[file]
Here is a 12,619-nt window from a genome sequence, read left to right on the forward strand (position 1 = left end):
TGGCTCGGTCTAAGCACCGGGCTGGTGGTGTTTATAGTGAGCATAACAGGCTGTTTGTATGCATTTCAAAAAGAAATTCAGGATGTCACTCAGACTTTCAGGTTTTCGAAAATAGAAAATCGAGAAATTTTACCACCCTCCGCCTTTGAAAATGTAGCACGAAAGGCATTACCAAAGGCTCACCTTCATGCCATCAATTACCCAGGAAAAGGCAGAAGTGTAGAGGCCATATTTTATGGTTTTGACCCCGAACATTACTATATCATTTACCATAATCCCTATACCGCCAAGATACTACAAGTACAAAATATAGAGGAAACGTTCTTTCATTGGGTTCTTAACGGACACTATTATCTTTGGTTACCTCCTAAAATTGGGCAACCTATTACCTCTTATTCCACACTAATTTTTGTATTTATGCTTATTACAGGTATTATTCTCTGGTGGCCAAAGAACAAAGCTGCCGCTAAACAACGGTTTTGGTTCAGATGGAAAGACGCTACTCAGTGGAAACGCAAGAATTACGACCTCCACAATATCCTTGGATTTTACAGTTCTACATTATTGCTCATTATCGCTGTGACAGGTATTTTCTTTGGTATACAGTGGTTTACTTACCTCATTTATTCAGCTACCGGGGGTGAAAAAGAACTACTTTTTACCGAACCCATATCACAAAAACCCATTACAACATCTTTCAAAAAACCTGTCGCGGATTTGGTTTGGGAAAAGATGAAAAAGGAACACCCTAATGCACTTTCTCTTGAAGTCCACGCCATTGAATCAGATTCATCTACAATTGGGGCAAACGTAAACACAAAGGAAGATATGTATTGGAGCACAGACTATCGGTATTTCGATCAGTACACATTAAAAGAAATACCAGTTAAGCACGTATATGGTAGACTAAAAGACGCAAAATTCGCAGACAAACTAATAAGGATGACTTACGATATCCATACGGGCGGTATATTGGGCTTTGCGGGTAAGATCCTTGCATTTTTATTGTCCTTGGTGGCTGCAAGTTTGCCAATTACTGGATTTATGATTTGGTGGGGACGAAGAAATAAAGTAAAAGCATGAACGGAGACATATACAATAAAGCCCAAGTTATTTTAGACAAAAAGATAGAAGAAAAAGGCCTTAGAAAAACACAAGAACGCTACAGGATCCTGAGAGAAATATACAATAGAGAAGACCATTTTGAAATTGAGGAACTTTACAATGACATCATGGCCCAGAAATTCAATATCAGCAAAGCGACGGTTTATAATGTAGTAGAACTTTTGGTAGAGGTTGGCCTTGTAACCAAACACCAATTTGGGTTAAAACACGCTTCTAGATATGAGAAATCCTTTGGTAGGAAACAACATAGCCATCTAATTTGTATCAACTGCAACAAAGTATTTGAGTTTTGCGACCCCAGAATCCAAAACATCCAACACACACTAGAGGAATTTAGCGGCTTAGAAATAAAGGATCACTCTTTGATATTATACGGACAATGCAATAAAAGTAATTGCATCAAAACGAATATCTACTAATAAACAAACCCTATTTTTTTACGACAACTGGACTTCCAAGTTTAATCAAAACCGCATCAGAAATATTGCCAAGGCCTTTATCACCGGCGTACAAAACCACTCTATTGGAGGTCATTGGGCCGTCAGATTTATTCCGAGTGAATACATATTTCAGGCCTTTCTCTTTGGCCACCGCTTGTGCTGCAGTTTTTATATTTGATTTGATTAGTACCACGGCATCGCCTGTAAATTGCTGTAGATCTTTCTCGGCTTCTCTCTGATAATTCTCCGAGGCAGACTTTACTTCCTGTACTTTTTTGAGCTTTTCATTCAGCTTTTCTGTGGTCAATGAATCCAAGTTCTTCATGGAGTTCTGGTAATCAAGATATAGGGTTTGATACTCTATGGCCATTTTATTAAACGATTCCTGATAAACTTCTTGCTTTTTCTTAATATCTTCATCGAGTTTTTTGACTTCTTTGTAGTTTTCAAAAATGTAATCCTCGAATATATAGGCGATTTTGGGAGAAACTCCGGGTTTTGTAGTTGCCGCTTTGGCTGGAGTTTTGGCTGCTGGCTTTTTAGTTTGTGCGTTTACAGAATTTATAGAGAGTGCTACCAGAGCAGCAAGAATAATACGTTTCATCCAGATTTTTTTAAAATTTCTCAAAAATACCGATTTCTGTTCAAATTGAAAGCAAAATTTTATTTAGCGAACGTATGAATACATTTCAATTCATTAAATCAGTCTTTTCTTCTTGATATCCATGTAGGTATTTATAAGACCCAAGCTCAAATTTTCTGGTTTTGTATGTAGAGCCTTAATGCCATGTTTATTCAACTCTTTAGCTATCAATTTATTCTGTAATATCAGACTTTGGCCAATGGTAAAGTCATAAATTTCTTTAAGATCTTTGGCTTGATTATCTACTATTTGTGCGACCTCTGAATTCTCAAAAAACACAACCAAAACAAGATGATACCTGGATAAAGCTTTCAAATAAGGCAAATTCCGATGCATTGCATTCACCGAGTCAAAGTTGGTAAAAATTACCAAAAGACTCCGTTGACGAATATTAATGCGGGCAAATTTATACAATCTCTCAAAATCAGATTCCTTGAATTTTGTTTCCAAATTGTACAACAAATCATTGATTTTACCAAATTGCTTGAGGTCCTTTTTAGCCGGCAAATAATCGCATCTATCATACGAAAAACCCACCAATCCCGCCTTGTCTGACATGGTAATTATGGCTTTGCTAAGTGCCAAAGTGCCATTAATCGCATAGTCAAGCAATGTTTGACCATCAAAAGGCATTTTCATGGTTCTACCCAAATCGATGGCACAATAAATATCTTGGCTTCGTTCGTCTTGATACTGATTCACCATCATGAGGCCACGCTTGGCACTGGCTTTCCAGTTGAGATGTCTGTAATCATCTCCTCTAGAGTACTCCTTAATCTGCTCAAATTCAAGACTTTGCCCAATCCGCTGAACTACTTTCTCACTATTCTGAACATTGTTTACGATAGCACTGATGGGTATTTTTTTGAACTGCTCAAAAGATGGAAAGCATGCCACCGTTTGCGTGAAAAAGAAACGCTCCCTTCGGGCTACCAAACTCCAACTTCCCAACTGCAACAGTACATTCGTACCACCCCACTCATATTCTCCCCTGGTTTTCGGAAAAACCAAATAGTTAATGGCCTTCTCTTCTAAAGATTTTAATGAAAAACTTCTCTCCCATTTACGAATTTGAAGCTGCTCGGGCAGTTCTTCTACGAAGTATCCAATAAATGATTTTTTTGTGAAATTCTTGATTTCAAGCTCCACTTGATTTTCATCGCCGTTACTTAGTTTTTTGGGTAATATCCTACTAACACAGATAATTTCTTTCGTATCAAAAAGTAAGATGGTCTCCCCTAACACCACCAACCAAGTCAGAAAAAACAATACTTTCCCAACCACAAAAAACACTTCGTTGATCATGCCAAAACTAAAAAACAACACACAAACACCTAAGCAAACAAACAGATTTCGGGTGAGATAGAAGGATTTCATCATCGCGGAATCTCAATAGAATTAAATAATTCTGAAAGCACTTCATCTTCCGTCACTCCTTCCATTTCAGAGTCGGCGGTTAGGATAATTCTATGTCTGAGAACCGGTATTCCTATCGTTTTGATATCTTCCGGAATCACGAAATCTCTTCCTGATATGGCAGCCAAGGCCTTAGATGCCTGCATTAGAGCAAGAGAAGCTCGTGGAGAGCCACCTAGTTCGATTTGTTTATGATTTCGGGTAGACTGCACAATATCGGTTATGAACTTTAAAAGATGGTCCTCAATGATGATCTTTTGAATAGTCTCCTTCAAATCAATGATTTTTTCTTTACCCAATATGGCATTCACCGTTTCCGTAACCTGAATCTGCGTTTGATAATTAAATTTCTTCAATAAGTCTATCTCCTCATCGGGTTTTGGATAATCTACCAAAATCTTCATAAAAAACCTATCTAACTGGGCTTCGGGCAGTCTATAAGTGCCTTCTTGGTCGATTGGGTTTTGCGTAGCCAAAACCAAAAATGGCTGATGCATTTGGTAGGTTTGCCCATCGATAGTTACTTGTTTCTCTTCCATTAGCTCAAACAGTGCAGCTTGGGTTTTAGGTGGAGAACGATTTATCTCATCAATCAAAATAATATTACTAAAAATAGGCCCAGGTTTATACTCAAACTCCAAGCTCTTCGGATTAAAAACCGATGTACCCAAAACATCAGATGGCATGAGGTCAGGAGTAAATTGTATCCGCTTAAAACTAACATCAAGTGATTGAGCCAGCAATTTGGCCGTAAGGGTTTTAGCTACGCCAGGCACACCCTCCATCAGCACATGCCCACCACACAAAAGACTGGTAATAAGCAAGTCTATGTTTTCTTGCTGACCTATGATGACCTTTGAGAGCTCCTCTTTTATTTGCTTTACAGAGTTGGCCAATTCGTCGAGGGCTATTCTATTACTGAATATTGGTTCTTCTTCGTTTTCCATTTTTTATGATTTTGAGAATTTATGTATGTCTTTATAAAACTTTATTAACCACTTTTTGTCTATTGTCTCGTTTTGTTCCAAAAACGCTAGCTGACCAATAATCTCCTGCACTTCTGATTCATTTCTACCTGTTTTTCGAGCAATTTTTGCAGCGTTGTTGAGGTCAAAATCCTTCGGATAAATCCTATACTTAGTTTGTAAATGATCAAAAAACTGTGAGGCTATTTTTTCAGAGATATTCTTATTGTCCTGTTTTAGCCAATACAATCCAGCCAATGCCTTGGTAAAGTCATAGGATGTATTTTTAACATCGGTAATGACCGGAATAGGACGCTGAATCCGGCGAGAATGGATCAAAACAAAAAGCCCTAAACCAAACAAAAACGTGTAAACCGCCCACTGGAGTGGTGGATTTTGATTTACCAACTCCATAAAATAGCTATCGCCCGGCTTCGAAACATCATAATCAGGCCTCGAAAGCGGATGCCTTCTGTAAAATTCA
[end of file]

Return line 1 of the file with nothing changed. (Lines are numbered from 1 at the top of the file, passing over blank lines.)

Here is a 12,619-nt window from a genome sequence, read left to right on the forward strand (position 1 = left end):